Health Tech, Hospitals, Devices & Diagnostics

WellSky’s in-home care pilot with Ohio academic medical center aims to reduce heart failure hospital readmissions

WellSky will pilot its ReD technology at The OSU Wexner Medical Center with the goal to help heart failure patients avoid hospital readmissions. The technology allows providers to assess the fluid level in patients’ lungs accurately, deemed as a symptom of worsening heart condition.

Image of heart and circulatory system

Heart failure patients often need to be readmitted to the hospital and many companies are trying out their remote monitoring solutions to keep patients safe at home while also reducing the cost burden related to an emergency readmission.

WellSky, a healthcare technology company, is mixing a tech approach with human resources to attack this problem of healthcare readmissions related to cardiac patients.

The company based in Overland Park, Kansas, recently announced that it will implement its platform at the Ohio State University Wexner Medical Center to help heart failure patients avoid being readmitted to the hospital.

After the first hospital discharge, a certified in-home provider will visit the heart failure patients enrolled in the program and assesses the patient’s health using Sensible Medical’s ReDS technology. The noninvasive ReDS technology can determine in 45 seconds if patients have fluid in their lungs, and if so, how much.

Should the technology detect fluid in the lungs, immediate protocols begin in the hopes of preventing hospital readmission. For example, the in-home clinician and care coordinator can book a telehealth visit. The provider may also order labs to do a thorough check of the patient.

The in-home provider can also address adverse changes that arise and implement essential care interventions needed to hopefully avoid hospital readmissions. The provider can adjust the care plan accordingly. A follow up assessment is performed within 24 hours to check the patient in conjunction with continued monitoring.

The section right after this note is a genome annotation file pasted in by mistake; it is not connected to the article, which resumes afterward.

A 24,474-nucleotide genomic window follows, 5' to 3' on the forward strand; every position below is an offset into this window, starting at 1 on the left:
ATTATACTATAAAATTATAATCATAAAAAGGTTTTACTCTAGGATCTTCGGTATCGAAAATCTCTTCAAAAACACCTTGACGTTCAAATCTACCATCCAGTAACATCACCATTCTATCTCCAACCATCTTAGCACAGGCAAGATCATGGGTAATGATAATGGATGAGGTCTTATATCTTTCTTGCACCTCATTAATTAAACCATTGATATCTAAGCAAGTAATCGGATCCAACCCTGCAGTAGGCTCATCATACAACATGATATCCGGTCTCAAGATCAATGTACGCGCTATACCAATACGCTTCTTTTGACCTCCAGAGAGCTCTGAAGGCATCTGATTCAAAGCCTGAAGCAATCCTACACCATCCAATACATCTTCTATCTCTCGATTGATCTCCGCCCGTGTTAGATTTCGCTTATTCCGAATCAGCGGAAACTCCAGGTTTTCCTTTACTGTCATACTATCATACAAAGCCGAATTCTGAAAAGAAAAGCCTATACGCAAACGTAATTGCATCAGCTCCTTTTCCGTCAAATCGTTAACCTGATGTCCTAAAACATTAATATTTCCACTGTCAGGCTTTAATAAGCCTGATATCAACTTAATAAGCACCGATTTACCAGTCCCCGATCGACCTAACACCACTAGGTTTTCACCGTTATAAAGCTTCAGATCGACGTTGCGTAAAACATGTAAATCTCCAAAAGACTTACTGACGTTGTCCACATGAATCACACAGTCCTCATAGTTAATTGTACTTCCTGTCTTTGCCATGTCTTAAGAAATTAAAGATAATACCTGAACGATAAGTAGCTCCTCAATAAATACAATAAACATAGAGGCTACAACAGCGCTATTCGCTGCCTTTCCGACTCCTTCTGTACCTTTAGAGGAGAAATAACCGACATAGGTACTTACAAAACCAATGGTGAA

“This entire process takes place through a dynamic workflow within the WellSky platform, which automatically configures and schedules additional assessments and care as needed to support patient safety through the end of the protocol,” said Bill Miller, CEO of WellSky in an email. “This combination of ReDS technology and the WellSky-enabled care coordination that solves for the logistical challenges that occur across organizational boundaries, allows caregivers and in-home clinicians to collaborate to achieve elevated patient outcomes at a lower cost.”

Typically, when heart failure patients develop symptoms that may require rehospitalization, it is connected to them having fluid in their lungs, said Miller. Historically, accessing the amount of fluid in the lungs has proven difficult, Miller explained. Traditionally, doctors would estimate the level of fluid by tracking patient’s changes in body weight or potentially looking for leg swelling. Both methods can prove less than accurate, especially as fluid in the body does not distribute evenly. Though invasive devices do exist to track such levels, doctors cannot rely on those measurement options unless the patient already has such a device in place. For instance, Abbott’s CardioMEMS device is an implantable sensor that measures pulmonary artery pressure to see if there is abnormal fluid build up in the lungs of heart failure patients.

“The ReDS technology and tightly coordinated protocols allow clinicians to not only assess how much fluid a patient has in their lungs, but it also allows them to track a patient’s response to therapy to ensure patients are receiving the right treatment to remove excess fluid,” Miller said in an email. “Through the use of the ReDS device, we can improve patient symptoms and prevent unnecessary hospital visits to have fluid removed.”

WellSky will pilot their platform with The Ohio State University Wexner Medical Center within select counties in Ohio. After the first year, they may scale the partnership at a larger level across the hospital’s service area, Miller said.

Photo: Magicmine, Getty Images